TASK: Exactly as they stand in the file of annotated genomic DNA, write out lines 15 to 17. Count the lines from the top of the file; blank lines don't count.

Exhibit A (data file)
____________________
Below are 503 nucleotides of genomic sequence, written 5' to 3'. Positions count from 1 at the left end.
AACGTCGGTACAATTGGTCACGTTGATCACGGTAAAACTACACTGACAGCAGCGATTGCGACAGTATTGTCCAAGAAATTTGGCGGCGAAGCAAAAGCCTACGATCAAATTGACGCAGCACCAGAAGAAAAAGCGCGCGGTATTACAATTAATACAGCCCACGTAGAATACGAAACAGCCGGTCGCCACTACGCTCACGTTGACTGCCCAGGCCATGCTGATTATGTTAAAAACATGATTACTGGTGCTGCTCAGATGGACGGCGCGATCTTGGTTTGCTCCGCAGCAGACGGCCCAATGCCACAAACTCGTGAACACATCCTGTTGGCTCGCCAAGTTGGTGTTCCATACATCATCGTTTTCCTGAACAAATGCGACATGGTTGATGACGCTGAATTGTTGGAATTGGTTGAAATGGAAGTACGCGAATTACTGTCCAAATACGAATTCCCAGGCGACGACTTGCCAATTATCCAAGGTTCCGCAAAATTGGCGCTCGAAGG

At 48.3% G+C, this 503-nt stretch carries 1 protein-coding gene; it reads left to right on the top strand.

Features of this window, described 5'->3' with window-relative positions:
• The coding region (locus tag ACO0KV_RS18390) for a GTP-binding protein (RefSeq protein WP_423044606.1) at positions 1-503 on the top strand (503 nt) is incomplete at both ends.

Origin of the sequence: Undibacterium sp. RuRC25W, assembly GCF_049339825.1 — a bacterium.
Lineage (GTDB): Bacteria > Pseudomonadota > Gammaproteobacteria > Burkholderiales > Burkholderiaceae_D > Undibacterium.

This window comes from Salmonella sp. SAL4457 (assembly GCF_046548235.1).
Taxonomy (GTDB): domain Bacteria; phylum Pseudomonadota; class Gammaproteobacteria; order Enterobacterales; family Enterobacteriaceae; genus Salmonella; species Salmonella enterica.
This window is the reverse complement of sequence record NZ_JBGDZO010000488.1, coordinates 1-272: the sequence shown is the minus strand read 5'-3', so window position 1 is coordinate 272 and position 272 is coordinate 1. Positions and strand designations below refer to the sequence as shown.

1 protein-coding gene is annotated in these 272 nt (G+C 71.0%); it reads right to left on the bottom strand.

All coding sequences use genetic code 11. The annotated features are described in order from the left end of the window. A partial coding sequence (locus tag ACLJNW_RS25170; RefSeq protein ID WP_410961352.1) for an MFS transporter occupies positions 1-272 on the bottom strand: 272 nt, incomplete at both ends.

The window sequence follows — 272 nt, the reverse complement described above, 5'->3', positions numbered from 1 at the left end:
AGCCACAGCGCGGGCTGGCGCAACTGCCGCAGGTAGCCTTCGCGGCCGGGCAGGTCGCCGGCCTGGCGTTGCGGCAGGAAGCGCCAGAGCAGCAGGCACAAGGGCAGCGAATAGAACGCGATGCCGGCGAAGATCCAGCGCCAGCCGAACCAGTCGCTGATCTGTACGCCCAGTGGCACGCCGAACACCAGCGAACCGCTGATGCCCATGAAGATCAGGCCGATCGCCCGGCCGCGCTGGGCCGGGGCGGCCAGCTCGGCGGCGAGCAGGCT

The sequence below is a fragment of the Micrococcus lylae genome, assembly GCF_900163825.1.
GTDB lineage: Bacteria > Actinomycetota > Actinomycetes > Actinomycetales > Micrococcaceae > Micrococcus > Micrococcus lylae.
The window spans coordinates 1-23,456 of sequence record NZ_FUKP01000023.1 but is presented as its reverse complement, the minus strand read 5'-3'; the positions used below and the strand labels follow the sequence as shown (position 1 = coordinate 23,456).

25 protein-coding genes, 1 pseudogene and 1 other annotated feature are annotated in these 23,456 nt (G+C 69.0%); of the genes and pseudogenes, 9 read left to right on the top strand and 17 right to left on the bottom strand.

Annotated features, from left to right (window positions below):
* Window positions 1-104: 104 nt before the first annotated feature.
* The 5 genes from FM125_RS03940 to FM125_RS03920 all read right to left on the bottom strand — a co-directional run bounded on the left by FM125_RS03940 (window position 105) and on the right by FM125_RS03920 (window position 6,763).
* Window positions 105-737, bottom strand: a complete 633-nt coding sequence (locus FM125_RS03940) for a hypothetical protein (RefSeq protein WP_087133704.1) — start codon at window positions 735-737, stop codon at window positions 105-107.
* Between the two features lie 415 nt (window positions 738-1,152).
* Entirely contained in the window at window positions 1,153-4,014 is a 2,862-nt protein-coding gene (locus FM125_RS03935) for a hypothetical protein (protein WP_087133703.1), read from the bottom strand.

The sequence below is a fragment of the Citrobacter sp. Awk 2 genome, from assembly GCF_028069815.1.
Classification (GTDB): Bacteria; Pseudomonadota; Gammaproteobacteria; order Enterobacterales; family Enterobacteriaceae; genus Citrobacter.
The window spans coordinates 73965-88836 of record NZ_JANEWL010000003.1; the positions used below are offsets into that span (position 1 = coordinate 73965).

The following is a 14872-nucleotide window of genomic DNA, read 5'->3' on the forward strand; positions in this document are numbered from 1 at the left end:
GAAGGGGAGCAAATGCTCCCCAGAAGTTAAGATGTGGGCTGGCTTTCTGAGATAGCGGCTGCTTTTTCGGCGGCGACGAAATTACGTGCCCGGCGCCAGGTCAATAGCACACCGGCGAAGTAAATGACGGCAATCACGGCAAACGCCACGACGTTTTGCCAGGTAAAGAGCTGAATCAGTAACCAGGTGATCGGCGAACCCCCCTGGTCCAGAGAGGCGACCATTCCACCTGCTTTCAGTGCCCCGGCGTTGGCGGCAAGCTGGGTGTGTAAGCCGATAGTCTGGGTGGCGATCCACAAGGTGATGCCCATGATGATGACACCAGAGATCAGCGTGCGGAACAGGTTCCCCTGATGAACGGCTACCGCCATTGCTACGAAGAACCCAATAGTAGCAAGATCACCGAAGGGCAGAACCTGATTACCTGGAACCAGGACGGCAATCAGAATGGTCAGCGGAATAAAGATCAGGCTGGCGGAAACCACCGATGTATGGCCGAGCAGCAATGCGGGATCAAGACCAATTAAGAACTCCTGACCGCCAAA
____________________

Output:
The sequence below is a fragment of the Micrococcus lylae genome, assembly GCF_900163825.1.
GTDB lineage: Bacteria > Actinomycetota > Actinomycetes > Actinomycetales > Micrococcaceae > Micrococcus > Micrococcus lylae.
The window spans coordinates 1-23,456 of sequence record NZ_FUKP01000023.1 but is presented as its reverse complement, the minus strand read 5'-3'; the positions used below and the strand labels follow the sequence as shown (position 1 = coordinate 23,456).